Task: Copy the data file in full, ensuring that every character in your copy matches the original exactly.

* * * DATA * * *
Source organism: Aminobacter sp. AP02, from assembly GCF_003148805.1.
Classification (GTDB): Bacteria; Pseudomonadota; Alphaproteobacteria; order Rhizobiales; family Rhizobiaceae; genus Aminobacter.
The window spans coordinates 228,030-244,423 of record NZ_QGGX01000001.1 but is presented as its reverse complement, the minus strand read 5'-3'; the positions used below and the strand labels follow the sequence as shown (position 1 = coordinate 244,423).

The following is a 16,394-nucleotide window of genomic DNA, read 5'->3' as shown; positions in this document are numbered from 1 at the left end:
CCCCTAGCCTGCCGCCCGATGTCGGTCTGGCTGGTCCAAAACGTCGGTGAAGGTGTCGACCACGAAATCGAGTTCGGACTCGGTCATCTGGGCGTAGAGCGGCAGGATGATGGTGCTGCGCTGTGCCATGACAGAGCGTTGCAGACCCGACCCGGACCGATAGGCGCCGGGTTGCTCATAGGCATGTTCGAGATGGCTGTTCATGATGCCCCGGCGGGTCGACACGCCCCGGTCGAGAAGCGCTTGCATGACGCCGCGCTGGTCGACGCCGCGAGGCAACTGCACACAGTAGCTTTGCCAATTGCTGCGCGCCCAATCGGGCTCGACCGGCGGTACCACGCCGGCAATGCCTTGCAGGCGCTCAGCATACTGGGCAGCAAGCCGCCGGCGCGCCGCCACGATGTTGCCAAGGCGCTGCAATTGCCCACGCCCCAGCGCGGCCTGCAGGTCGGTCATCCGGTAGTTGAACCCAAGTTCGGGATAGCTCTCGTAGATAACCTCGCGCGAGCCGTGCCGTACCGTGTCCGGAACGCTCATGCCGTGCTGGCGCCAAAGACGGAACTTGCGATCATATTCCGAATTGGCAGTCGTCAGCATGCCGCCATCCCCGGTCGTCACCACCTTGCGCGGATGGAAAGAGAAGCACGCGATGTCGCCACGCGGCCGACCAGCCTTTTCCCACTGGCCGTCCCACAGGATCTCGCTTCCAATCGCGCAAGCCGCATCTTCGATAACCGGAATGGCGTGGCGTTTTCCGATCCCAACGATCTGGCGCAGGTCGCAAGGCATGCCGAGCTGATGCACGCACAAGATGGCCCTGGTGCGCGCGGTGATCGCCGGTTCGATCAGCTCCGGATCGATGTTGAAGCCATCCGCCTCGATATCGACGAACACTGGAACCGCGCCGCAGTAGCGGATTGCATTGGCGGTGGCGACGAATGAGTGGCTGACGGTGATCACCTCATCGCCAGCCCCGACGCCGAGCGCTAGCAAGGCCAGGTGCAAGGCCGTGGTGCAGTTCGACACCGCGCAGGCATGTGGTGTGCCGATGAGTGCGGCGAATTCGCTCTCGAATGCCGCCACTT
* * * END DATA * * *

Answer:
Source organism: Aminobacter sp. AP02, from assembly GCF_003148805.1.
Classification (GTDB): Bacteria; Pseudomonadota; Alphaproteobacteria; order Rhizobiales; family Rhizobiaceae; genus Aminobacter.
The window spans coordinates 228,030-244,423 of record NZ_QGGX01000001.1 but is presented as its reverse complement, the minus strand read 5'-3'; the positions used below and the strand labels follow the sequence as shown (position 1 = coordinate 244,423).

The following is a 16,394-nucleotide window of genomic DNA, read 5'->3' as shown; positions in this document are numbered from 1 at the left end:
CCCCTAGCCTGCCGCCCGATGTCGGTCTGGCTGGTCCAAAACGTCGGTGAAGGTGTCGACCACGAAATCGAGTTCGGACTCGGTCATCTGGGCGTAGAGCGGCAGGATGATGGTGCTGCGCTGTGCCATGACAGAGCGTTGCAGACCCGACCCGGACCGATAGGCGCCGGGTTGCTCATAGGCATGTTCGAGATGGCTGTTCATGATGCCCCGGCGGGTCGACACGCCCCGGTCGAGAAGCGCTTGCATGACGCCGCGCTGGTCGACGCCGCGAGGCAACTGCACACAGTAGCTTTGCCAATTGCTGCGCGCCCAATCGGGCTCGACCGGCGGTACCACGCCGGCAATGCCTTGCAGGCGCTCAGCATACTGGGCAGCAAGCCGCCGGCGCGCCGCCACGATGTTGCCAAGGCGCTGCAATTGCCCACGCCCCAGCGCGGCCTGCAGGTCGGTCATCCGGTAGTTGAACCCAAGTTCGGGATAGCTCTCGTAGATAACCTCGCGCGAGCCGTGCCGTACCGTGTCCGGAACGCTCATGCCGTGCTGGCGCCAAAGACGGAACTTGCGATCATATTCCGAATTGGCAGTCGTCAGCATGCCGCCATCCCCGGTCGTCACCACCTTGCGCGGATGGAAAGAGAAGCACGCGATGTCGCCACGCGGCCGACCAGCCTTTTCCCACTGGCCGTCCCACAGGATCTCGCTTCCAATCGCGCAAGCCGCATCTTCGATAACCGGAATGGCGTGGCGTTTTCCGATCCCAACGATCTGGCGCAGGTCGCAAGGCATGCCGAGCTGATGCACGCACAAGATGGCCCTGGTGCGCGCGGTGATCGCCGGTTCGATCAGCTCCGGATCGATGTTGAAGCCATCCGCCTCGATATCGACGAACACTGGAACCGCGCCGCAGTAGCGGATTGCATTGGCGGTGGCGACGAATGAGTGGCTGACGGTGATCACCTCATCGCCAGCCCCGACGCCGAGCGCTAGCAAGGCCAGGTGCAAGGCCGTGGTGCAGTTCGACACCGCGCAGGCATGTGGTGTGCCGATGAGTGCGGCGAATTCGCTCTCGAATGCCGCCACTT